Politics

Global economic security critical, Trudeau to tell conference

Prime Minister Justin Trudeau will address the Munich Security Conference today and urge global leaders to accept that a changing world requires more effort to bring economic prosperity for all.

Both the Iran-U.S. relationship and the coronavirus will be high on Munich Security Conference agenda

Prime Minister Justin Trudeau takes part in a morning breakfast event in Munich on Friday. (Sean Kilpatrick/The Canadian Press)

Prime Minister Justin Trudeau will address the Munich Security Conference today and urge global leaders to accept that a changing world requires more effort to bring economic prosperity for all.

Trudeau's speech comes after he spent the last week in Africa and Kuwait, where he said several times that improving access to education and providing hope for young people will go a long way to keeping youth from turning to militancy.

It also comes after what he has called a tumultuous month for the globe, with the rise of tensions between the United States and Iran in early January, the downing of a Ukrainian jetliner by an Iranian missile and the outbreak of the novel coronavirus, which has now killed more than 1,000 people and infected more than 42,000.

Both the Iran-U.S. relationship and the coronavirus will be high on the agenda for the three-day conference, though Trudeau will attend only on Friday.

World Health Organization director general Tedros Adhanom Ghebreyesus said this week the coronavirus, called COVID-19, is "public enemy number one," with a potentially bigger impact than any act of terrorism.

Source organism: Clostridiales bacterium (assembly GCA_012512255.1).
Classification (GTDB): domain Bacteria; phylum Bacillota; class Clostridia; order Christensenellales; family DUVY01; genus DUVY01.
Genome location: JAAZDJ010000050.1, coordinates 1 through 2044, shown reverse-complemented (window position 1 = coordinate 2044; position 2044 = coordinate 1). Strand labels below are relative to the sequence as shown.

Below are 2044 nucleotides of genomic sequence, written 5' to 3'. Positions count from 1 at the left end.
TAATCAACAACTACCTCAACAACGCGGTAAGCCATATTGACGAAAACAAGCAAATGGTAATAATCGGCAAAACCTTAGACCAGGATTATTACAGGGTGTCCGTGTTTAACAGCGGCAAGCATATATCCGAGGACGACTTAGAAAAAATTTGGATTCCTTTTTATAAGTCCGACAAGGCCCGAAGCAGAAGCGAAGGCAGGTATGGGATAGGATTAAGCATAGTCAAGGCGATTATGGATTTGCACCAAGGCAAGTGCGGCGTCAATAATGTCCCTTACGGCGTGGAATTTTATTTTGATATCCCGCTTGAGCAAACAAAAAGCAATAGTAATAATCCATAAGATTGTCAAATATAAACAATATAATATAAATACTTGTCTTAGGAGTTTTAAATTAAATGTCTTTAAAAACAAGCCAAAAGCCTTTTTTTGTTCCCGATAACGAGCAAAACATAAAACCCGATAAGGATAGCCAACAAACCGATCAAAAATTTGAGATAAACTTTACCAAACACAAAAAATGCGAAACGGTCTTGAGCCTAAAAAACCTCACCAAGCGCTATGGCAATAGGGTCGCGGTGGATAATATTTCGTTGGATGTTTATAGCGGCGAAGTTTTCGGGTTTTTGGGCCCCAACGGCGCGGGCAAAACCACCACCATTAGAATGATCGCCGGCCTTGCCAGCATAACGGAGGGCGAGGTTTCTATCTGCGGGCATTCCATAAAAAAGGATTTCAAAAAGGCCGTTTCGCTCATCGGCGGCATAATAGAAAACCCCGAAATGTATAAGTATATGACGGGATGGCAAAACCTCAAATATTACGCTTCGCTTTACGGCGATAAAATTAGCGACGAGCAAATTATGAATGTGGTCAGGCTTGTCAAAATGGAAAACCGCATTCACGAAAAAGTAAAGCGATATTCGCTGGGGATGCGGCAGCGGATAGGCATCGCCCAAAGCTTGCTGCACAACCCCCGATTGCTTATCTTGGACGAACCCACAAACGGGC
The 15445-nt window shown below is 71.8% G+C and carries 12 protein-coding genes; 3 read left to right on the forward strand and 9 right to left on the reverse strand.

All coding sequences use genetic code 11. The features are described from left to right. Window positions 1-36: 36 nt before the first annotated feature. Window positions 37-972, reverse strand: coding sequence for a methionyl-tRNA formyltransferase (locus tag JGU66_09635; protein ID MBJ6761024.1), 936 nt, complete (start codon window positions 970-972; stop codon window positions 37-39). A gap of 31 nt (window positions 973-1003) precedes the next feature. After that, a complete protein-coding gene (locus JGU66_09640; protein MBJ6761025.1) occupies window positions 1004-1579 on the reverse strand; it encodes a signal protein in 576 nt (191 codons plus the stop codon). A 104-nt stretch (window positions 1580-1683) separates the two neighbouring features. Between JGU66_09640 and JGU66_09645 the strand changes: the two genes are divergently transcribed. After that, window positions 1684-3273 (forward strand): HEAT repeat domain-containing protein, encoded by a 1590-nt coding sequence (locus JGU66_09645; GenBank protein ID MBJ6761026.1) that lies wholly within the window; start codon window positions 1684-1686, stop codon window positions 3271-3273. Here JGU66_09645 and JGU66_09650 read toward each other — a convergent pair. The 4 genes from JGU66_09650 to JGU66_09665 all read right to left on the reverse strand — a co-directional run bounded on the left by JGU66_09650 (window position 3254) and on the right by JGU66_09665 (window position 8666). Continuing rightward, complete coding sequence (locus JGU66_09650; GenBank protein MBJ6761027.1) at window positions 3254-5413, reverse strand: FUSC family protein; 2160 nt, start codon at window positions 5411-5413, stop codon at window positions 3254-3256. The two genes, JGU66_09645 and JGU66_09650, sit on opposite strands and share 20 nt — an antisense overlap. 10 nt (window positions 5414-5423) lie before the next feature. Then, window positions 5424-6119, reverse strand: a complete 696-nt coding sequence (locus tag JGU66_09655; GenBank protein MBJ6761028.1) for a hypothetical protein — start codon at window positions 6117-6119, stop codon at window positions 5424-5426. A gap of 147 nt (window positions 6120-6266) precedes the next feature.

Before delivering his speech, Trudeau meets with a U.S. congressional delegation led by Republican Sen. Lindsey Graham, as well as the prime ministers of Niger and Albania and the president of Kazakhstan.

Trudeau is continuing Canada's campaign for votes for a temporary seat on the powerful United Nations Security Council. His trip to Africa was planned in large part to help that campaign and he met more than a dozen African leaders over the last week.

Only one, President Macky Sall of Senegal, publicly pledged to support Canada as it competes with Norway and Ireland for two available seats.

Champagne to meet with Chinese counterpart

Foreign Affairs Minister Francois-Philippe Champagne sat down with Iranian Foreign Minister Mohammad Javad Zarif during the conference, five weeks after 176 people were killed, including 57 Canadians, when Ukraine International Airlines Flight PS752 crashed shortly after takeoff.

Champagne is also meeting with his Ukrainian counterpart where they'll continue to push for access to the flight's black boxes. 

"The black box belongs to them," he told reporters on Friday morning.

Canada is growing increasingly frustrated with Iran's refusal to allow the flight's black boxes to be sent to France to be analyzed. Champagne said last week Iran does not have the technology, but France does and the technology is not portable.

"The black boxes need to be downloaded and analyzed without delay," he said.

Champagne will be at the conference for the full three days. He is also meeting today with his Chinese counterpart, Wang Yi.

The conference theme this year is "westlessness," a term coined to describe a crumbling of the knowledge of what defines the western world, and what role it will play in global security amid the rising influence of the non-western world.

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